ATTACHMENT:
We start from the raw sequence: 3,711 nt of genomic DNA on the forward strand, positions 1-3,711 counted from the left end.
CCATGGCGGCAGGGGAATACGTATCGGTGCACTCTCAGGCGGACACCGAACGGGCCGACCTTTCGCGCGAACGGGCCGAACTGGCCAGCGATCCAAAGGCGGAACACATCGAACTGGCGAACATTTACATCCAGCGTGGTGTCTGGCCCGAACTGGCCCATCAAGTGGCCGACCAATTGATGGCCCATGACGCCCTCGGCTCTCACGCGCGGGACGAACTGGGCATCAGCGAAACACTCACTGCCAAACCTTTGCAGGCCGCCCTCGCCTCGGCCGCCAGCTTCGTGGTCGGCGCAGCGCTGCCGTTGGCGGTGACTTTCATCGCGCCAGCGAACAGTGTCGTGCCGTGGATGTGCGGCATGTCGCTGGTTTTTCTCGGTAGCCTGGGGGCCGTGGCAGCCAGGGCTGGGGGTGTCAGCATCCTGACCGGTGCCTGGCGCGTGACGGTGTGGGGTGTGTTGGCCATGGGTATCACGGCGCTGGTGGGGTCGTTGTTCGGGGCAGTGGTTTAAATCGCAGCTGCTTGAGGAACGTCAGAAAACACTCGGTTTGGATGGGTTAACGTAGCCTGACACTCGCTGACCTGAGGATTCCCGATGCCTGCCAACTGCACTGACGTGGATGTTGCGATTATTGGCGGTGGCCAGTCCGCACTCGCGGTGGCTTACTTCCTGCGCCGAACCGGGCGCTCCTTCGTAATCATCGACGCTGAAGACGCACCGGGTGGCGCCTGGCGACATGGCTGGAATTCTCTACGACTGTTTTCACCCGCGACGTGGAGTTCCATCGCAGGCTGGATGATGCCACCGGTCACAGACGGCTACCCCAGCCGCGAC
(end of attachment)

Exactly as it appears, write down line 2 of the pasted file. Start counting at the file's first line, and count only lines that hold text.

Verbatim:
CCATGGCGGCAGGGGAATACGTATCGGTGCACTCTCAGGCGGACACCGAACGGGCCGACCTTTCGCGCGAACGGGCCGAACTGGCCAGCGATCCAAAGGCGGAACACATCGAACTGGCGAACATTTACATCCAGCGTGGTGTCTGGCCCGAACTGGCCCATCAAGTGGCCGACCAATTGATGGCCCATGACGCCCTCGGCTCTCACGCGCGGGACGAACTGGGCATCAGCGAAACACTCACTGCCAAACCTTTGCAGGCCGCCCTCGCCTCGGCCGCCAGCTTCGTGGTCGGCGCAGCGCTGCCGTTGGCGGTGACTTTCATCGCGCCAGCGAACAGTGTCGTGCCGTGGATGTGCGGCATGTCGCTGGTTTTTCTCGGTAGCCTGGGGGCCGTGGCAGCCAGGGCTGGGGGTGTCAGCATCCTGACCGGTGCCTGGCGCGTGACGGTGTGGGGTGTGTTGGCCATGGGTATCACGGCGCTGGTGGGGTCGTTGTTCGGGGCAGTGGTTTAAATCGCAGCTGCTTGAGGAACGTCAGAAAACACTCGGTTTGGATGGGTTAACGTAGCCTGACACTCGCTGACCTGAGGATTCCCGATGCCTGCCAACTGCACTGACGTGGATGTTGCGATTATTGGCGGTGGCCAGTCCGCACTCGCGGTGGCTTACTTCCTGCGCCGAACCGGGCGCTCCTTCGTAATCATCGACGCTGAAGACGCACCGGGTGGCGCCTGGCGACATGGCTGGAATTCTCTACGACTGTTTTCACCCGCGACGTGGAGTTCCATCGCAGGCTGGATGATGCCACCGGTCACAGACGGCTACCCCAGCCGCGAC